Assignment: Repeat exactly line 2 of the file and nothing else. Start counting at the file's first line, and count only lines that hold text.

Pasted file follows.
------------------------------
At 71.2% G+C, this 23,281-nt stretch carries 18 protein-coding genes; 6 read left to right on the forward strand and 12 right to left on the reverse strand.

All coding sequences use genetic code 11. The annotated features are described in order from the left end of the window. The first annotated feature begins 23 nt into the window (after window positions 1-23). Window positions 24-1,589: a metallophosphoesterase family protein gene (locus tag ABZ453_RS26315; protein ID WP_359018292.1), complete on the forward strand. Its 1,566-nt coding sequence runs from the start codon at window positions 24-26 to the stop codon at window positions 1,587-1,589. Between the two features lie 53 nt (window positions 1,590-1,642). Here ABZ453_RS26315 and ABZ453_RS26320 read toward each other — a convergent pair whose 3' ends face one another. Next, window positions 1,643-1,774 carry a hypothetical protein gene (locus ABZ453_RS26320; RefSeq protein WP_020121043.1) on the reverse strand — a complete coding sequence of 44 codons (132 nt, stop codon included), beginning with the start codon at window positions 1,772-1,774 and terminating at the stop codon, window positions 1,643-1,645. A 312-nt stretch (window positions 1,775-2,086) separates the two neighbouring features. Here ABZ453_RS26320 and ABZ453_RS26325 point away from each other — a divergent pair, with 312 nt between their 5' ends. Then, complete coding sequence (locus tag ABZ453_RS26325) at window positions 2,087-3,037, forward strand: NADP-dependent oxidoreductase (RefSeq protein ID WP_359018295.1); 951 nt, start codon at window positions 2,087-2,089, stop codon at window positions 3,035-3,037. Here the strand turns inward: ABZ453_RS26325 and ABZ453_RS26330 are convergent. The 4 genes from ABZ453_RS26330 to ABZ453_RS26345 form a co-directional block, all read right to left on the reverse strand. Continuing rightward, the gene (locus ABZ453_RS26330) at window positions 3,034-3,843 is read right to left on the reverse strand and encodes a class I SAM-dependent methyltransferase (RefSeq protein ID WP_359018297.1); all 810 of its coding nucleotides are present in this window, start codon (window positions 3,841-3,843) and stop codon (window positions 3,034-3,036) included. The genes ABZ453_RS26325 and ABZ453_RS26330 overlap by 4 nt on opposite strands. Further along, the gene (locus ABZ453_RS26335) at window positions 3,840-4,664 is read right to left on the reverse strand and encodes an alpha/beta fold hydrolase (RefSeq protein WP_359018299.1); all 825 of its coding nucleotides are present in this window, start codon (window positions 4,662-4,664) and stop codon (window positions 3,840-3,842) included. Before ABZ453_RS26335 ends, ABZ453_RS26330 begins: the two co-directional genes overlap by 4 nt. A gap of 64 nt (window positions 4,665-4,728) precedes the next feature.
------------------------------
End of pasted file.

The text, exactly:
All coding sequences use genetic code 11. The annotated features are described in order from the left end of the window. The first annotated feature begins 23 nt into the window (after window positions 1-23). Window positions 24-1,589: a metallophosphoesterase family protein gene (locus tag ABZ453_RS26315; protein ID WP_359018292.1), complete on the forward strand. Its 1,566-nt coding sequence runs from the start codon at window positions 24-26 to the stop codon at window positions 1,587-1,589. Between the two features lie 53 nt (window positions 1,590-1,642). Here ABZ453_RS26315 and ABZ453_RS26320 read toward each other — a convergent pair whose 3' ends face one another. Next, window positions 1,643-1,774 carry a hypothetical protein gene (locus ABZ453_RS26320; RefSeq protein WP_020121043.1) on the reverse strand — a complete coding sequence of 44 codons (132 nt, stop codon included), beginning with the start codon at window positions 1,772-1,774 and terminating at the stop codon, window positions 1,643-1,645. A 312-nt stretch (window positions 1,775-2,086) separates the two neighbouring features. Here ABZ453_RS26320 and ABZ453_RS26325 point away from each other — a divergent pair, with 312 nt between their 5' ends. Then, complete coding sequence (locus tag ABZ453_RS26325) at window positions 2,087-3,037, forward strand: NADP-dependent oxidoreductase (RefSeq protein ID WP_359018295.1); 951 nt, start codon at window positions 2,087-2,089, stop codon at window positions 3,035-3,037. Here the strand turns inward: ABZ453_RS26325 and ABZ453_RS26330 are convergent. The 4 genes from ABZ453_RS26330 to ABZ453_RS26345 form a co-directional block, all read right to left on the reverse strand. Continuing rightward, the gene (locus ABZ453_RS26330) at window positions 3,034-3,843 is read right to left on the reverse strand and encodes a class I SAM-dependent methyltransferase (RefSeq protein ID WP_359018297.1); all 810 of its coding nucleotides are present in this window, start codon (window positions 3,841-3,843) and stop codon (window positions 3,034-3,036) included. The genes ABZ453_RS26325 and ABZ453_RS26330 overlap by 4 nt on opposite strands. Further along, the gene (locus ABZ453_RS26335) at window positions 3,840-4,664 is read right to left on the reverse strand and encodes an alpha/beta fold hydrolase (RefSeq protein WP_359018299.1); all 825 of its coding nucleotides are present in this window, start codon (window positions 4,662-4,664) and stop codon (window positions 3,840-3,842) included. Before ABZ453_RS26335 ends, ABZ453_RS26330 begins: the two co-directional genes overlap by 4 nt. A gap of 64 nt (window positions 4,665-4,728) precedes the next feature.